Development

Development

Building Blocks and Challenges for the Implementation of the Global Compact on Refugees in Africa

This is the second of three JMHS papers on implementation of different aspects of the Global Compact on Safe, Orderly and Regular Migration (GCM) and the Global Compact on Refugees (GCR). The papers have been produced by three think-tanks – the Scalabrini Migration Center (SMC) in Manila, covering the Asia-Pacific region, the Scalabrini Institute for Human Mobility in Africa (SIHMA) in Cape Town, and the Center for Migration Studies of New York (CMS). This paper from SIHMA examines the prospects for implementation of the GCR in sub-Saharan Africa. It argues that, given increases in the number of forcibly displaced people in recent years, responses to refugee crises need to shift from a humanitarian system of “care and maintenance,” to more comprehensive and effective development responses. It discusses how best to promote a resilience-based development approach. It recognizes that many development initiatives that have been implemented or that still need to be implemented under the normative framework of the GCR and the Comprehensive Refugee Response Framework (CRRF), are subject to a multiyear planning and implementation cycle. Therefore, the article does not seek to evaluate their efficacy or measure their progress.  Rather, it identifies key challenges and it highlights achievements and promising initiatives in sub-Saharan Africa. It particularly focuses on implementation and rollout of the CRRF in Chad, Djibouti, Ethiopia, Kenya, Rwanda, Somalia, Uganda, and Zambia in Africa.

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Thomas Faist of the University of Toronto reviews Irregular Migration. The Dilemmas of Transnational Mobility by Bill Jordan and Franck Düvell.  Bill Jordan and Franck Düvell provide a theoretical framework for the analysis of mobility and border crossings in an...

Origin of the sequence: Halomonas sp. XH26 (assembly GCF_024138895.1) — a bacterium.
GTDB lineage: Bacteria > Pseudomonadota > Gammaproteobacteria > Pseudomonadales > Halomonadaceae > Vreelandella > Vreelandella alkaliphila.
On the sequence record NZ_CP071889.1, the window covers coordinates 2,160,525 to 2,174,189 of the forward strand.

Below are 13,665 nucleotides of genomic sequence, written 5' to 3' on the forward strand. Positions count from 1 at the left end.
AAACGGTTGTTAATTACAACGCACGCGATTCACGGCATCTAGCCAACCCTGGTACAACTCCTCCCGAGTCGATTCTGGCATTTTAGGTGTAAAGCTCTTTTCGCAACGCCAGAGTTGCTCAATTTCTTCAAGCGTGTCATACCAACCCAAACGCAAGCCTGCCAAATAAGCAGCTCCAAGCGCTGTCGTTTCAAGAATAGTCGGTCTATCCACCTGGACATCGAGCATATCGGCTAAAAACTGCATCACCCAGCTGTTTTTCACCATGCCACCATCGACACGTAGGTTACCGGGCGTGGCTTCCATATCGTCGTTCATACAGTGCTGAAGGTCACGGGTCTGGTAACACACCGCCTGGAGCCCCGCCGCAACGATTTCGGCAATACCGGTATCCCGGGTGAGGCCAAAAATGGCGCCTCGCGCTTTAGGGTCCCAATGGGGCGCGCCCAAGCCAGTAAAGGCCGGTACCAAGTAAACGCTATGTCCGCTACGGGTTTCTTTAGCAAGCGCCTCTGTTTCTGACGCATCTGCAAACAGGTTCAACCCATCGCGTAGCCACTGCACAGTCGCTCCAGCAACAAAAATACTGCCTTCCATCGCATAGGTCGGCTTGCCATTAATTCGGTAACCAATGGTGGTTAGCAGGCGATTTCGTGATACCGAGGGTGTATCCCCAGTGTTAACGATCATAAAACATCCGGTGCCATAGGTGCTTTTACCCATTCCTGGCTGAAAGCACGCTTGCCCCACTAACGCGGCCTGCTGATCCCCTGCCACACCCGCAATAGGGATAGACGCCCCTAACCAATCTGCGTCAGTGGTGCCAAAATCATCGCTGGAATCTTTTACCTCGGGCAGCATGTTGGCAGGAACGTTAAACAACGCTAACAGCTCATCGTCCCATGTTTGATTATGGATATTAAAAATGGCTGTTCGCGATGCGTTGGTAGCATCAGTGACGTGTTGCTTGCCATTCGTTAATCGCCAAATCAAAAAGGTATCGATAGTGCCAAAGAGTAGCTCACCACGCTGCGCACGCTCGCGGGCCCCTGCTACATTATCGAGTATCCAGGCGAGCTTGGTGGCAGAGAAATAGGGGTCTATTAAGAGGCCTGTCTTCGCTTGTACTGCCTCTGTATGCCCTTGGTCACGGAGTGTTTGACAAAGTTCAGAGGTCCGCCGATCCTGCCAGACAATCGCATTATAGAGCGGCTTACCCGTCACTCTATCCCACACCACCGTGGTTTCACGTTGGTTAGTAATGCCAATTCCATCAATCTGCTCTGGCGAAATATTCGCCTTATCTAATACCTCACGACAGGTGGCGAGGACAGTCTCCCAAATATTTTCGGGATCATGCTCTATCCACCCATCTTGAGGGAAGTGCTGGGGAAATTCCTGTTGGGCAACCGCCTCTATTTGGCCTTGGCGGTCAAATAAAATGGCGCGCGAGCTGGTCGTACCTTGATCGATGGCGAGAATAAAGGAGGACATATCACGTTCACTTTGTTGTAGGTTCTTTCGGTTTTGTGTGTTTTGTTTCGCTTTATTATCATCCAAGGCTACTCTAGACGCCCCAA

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Erica Consterdine of University of Sussex reviews Trading Barriers: Immigration and the Remaking of Globalization by Margaret E. Peters. Margaret E. Peters argues that the increased ability of firms to produce anywhere in the world combined with growing international competition due to lowered...

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Armand Gutierrez of the University of California, San Diego reviews Migrant Returns: Manila, Development, and Transnational Connectivity by Eric J. Pido. Eric J. Pido examines the complicated relationship among the Philippine economy, Manila’s urban development, and balikbayans—Filipino migrants visiting or returning to their...

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Refugees, Development, Debt, Austerity: A Selected History
Global policymakers agree that a major challenge facing refugees is their treatment as a short-term humanitarian problem rather than also as a long-term development challenge. This paper agrees that refugees constitute a development challenge, but it argues that certain development policies have contributed to the status quo of refugee poverty and marginalization in the first place. The paper places particular emphasis on policies of austerity and of laissez-faire. In their stead, it argues in favor of policy approaches that are egalitarian and redistributive, and that emphasize refugees’ economic and social rights.

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Abdeslam Marfouk of the University of Liege and IWEPS reviews Gender, Migration and the Global Race for Talent, by Anna Boucher. Dr. Boucher describes a global race for skilled immigrants that seeks to attract the best global workers. In the...

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